The price of Brent crude ended the week at $78.56 after closing the previous week at $78.29. The price of WTI ended the week at $73.71 after closing the previous week at $72.68. The price of DME Oman crude ended the week at $78.11.

WAOP image, Source: Stratas Advisors
(Source: Stratas Advisors)

The price of Brent crude remains below its 200-day moving average, although the price has drifted upward since falling to $73.24 on Dec. 12, 2023. The sentiment of oil traders continues to be negative. The net long positions of Brent traders remain at a low level, as do the net long positions of WTI traders. The net long positions remain at depressed level and near the level seen in July 2023 before the announcement of the voluntary cut of 1 MMbbl/d by Saudi Arabia.  Since late September, traders of WTI have reduced their net long positions by more than 70%.

Meanwhile, the scope of geopolitical risks continues to expand with the following recent developments:

An apparent airstrike by Israel killed five Iranian officers in Damascus, Syria. Iran has vowed to respond. Additionally, Russia military aircraft has started to patrol the border between Israel and Syria.

There are also reports that Israel employed a missile strike in Lebanon, which resulted in a member of Hezbollah being killed.

Militants in Iraq, supported by Iran, launched missiles at the U.S. forces at al-Asad air base on Jan. 20. Since mid-October there has been 140 attacks on U.S. forces in Iraq and Syria. The recent, however, is being considered an escalation since the attack included the use of ballistic missiles.

The Houthis have continued with drone and missile attacks on shipping through the Red Sea. In response, the U.S. has been patrolling the Red Sea with warships and employing missile strikes in Yemen against the Houthis.

Iran and Pakistan exchanged airstrikes last week with Iran attacking bases for the Sunni separatist group Jaish al-Adl in southwestern Pakistan on Jan. 16. Pakistan responded by attacking training camps of Baluch insurgents on southeaster Iran. On Jan. 19, Iran And Pakistan promised to deescalate.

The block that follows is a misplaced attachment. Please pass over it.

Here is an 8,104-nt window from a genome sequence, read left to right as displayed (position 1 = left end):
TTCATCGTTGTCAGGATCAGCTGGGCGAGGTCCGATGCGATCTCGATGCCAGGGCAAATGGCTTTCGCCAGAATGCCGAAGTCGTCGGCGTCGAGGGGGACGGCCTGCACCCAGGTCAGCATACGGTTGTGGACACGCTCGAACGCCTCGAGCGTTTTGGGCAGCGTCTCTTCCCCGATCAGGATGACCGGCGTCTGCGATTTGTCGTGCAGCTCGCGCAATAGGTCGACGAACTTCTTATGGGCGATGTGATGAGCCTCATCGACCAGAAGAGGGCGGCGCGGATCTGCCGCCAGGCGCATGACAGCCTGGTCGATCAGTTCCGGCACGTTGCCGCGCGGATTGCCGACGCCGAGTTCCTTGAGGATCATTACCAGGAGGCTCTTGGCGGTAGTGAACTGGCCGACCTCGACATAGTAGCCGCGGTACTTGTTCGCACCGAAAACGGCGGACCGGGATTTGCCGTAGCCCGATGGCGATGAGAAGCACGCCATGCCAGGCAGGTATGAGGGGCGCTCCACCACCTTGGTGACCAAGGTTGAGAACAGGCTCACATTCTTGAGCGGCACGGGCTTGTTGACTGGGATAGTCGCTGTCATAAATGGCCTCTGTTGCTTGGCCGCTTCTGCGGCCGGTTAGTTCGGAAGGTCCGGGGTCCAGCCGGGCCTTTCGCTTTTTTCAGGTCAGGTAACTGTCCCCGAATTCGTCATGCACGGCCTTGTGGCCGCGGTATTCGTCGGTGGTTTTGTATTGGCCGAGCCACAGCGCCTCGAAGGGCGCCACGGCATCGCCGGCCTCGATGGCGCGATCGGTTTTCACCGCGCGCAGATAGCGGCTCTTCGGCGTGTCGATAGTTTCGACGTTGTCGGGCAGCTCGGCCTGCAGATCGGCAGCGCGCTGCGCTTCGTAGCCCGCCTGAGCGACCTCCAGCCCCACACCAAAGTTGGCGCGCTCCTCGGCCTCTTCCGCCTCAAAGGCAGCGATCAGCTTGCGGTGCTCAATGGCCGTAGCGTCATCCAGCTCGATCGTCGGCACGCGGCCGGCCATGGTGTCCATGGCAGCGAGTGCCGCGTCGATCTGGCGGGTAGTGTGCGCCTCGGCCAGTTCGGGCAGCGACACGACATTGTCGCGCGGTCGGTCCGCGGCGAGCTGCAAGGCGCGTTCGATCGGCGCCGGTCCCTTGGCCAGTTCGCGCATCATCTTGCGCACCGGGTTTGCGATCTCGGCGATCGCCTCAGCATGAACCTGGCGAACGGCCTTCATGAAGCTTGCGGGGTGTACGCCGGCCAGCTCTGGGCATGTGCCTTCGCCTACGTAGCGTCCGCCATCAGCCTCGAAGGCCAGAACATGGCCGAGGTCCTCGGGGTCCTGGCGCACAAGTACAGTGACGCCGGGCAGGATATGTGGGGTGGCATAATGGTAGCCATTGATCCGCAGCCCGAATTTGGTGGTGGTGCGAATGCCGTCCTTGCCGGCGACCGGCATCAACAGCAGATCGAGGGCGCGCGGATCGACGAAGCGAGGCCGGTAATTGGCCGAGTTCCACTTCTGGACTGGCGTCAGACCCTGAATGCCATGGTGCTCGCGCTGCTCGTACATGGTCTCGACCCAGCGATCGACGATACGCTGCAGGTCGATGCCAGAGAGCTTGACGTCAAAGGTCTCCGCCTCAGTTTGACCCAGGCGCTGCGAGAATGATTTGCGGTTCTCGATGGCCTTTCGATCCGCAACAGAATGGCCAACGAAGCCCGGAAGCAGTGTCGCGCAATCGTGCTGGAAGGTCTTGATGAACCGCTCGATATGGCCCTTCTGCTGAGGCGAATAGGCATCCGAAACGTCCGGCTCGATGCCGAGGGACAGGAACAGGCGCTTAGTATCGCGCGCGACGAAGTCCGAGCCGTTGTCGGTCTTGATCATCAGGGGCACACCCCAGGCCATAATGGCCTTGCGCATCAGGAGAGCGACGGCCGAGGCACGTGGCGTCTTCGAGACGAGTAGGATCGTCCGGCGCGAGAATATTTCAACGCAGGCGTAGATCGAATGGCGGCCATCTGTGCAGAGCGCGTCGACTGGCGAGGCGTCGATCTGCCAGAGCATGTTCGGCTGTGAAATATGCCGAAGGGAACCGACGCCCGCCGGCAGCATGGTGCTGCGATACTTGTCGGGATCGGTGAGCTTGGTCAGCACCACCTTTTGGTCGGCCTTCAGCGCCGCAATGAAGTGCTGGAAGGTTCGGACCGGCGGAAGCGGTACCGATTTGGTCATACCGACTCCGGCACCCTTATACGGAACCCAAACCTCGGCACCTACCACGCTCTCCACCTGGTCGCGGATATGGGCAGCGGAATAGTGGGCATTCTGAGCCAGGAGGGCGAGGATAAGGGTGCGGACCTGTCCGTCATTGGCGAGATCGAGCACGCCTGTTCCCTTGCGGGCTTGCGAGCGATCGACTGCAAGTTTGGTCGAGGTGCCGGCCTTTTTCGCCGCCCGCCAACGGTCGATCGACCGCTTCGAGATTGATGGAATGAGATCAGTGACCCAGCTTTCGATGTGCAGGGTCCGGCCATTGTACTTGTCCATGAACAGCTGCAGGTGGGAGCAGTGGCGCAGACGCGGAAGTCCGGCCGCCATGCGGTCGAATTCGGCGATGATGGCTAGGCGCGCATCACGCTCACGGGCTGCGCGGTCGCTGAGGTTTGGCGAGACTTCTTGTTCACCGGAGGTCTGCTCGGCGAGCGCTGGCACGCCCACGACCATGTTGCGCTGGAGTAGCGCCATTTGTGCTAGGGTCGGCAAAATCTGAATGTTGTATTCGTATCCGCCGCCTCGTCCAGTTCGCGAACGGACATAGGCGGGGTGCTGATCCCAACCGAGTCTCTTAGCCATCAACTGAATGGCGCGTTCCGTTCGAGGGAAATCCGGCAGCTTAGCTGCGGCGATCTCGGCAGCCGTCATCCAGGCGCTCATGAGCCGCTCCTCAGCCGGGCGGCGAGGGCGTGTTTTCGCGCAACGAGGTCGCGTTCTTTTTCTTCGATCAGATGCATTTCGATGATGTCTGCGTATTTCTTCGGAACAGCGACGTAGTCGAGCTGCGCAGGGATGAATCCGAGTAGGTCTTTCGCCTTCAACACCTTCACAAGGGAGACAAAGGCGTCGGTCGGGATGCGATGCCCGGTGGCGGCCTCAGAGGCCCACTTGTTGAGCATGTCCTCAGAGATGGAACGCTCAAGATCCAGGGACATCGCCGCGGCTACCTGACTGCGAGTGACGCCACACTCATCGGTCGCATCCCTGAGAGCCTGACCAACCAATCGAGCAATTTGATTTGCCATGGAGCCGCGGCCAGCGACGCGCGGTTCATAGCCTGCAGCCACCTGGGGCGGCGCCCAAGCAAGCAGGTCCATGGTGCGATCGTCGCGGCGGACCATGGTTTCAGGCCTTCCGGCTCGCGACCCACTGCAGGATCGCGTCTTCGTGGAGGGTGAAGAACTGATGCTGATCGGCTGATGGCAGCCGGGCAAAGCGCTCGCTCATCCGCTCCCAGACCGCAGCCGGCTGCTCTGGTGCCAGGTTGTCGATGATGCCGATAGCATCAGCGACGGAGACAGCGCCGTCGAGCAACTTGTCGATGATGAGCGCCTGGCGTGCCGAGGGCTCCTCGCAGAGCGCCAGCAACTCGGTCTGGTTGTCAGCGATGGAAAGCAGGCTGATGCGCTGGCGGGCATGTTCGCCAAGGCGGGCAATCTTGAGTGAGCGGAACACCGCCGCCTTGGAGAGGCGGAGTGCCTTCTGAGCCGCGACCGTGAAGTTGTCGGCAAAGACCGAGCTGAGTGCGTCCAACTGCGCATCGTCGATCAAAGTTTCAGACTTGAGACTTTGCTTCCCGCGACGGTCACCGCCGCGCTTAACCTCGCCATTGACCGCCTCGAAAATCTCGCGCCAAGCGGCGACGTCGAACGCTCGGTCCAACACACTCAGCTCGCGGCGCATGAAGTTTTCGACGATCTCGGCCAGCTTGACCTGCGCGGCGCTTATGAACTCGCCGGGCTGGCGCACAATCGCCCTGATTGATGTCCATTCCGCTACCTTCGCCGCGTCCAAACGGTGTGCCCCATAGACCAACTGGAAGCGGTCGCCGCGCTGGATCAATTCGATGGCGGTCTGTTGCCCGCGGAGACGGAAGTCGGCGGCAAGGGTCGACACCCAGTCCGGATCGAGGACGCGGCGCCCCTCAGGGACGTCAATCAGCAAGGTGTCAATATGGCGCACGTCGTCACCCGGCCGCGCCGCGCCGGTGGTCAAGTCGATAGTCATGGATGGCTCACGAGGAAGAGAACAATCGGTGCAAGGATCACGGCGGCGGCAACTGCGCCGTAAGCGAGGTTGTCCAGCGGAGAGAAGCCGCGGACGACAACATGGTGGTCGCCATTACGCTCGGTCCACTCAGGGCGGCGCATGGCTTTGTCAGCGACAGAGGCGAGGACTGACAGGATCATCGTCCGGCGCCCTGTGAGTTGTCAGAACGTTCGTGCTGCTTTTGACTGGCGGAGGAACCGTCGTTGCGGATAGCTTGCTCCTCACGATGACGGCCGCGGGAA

Besides the above developments, the Russia-Ukraine conflict continues and concerns about China and Taiwan remain. There are also the tensions between Venezuela and Guyana over control over the Essequibo region.

While the geopolitical risks are increasing, we are expecting the oil market will continue discounting the geopolitical risks unless there is a material impact on oil flows. Without such an impact on oil flows, we are expecting that during the first quarter of 2024, oil prices will bounce upwards with negative geopolitical news, but the price increase will quickly fade once the market sees that oil is still flowing.

For a complete forecast of refined products and prices, please refer to our Short-term Outlook.

About the Author: John E. Paise, president of Stratas Advisors, is responsible for managing the research and consulting business worldwide. Prior to joining Stratas Advisors, Paisie was a partner with PFC Energy, a strategic consultancy based in Washington, D.C., where he led a global practice focused on helping clients (including IOCs, NOC, independent oil companies and governments) to understand the future market environment and competitive landscape, set an appropriate strategic direction and implement strategic initiatives. He worked more than eight years with IBM Consulting (formerly PriceWaterhouseCoopers, PwC Consulting) as an associate partner in the strategic change practice focused on the energy sector while residing in Houston, Singapore, Beijing and London.